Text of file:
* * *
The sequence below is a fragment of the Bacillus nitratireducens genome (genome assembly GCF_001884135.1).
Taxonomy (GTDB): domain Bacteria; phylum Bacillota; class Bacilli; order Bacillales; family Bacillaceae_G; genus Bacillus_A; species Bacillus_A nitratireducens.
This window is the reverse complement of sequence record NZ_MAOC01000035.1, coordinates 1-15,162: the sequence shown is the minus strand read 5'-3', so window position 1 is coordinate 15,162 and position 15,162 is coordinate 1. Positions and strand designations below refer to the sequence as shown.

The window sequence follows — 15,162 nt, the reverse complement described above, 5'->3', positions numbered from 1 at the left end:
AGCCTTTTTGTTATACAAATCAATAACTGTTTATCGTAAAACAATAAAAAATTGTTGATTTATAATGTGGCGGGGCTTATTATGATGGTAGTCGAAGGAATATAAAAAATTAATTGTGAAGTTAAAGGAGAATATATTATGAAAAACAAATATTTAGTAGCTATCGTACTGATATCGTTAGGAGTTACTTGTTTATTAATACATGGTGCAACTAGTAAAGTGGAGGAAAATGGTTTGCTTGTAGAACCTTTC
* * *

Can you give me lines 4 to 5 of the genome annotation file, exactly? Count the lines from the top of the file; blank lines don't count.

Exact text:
The window sequence follows — 15,162 nt, the reverse complement described above, 5'->3', positions numbered from 1 at the left end:
AGCCTTTTTGTTATACAAATCAATAACTGTTTATCGTAAAACAATAAAAAATTGTTGATTTATAATGTGGCGGGGCTTATTATGATGGTAGTCGAAGGAATATAAAAAATTAATTGTGAAGTTAAAGGAGAATATATTATGAAAAACAAATATTTAGTAGCTATCGTACTGATATCGTTAGGAGTTACTTGTTTATTAATACATGGTGCAACTAGTAAAGTGGAGGAAAATGGTTTGCTTGTAGAACCTTTC